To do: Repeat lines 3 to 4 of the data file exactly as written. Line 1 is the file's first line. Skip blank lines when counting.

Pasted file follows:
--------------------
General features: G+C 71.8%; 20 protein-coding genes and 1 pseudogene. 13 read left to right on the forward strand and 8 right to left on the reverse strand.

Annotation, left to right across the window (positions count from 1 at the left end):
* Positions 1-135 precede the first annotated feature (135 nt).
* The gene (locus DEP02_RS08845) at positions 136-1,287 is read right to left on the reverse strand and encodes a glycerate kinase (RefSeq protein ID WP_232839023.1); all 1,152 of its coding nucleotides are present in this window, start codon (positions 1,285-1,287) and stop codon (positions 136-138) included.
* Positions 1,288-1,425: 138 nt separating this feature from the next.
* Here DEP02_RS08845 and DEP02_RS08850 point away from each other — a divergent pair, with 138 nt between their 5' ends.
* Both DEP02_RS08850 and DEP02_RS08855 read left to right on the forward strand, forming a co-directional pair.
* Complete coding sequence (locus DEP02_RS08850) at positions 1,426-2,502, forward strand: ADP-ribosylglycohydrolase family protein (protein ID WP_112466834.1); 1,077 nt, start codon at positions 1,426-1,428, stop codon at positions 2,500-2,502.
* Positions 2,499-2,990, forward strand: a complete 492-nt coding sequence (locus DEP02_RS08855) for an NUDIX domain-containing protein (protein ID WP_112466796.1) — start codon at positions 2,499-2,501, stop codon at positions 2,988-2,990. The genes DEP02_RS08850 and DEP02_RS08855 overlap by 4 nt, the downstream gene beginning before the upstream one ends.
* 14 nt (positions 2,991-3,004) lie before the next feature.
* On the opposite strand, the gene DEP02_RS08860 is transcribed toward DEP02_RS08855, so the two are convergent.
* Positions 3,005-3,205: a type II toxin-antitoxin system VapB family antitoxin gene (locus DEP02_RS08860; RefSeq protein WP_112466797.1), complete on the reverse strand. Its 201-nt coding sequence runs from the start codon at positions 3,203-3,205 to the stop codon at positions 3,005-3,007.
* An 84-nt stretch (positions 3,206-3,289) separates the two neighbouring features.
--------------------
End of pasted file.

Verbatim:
* Positions 1-135 precede the first annotated feature (135 nt).
* The gene (locus DEP02_RS08845) at positions 136-1,287 is read right to left on the reverse strand and encodes a glycerate kinase (RefSeq protein ID WP_232839023.1); all 1,152 of its coding nucleotides are present in this window, start codon (positions 1,285-1,287) and stop codon (positions 136-138) included.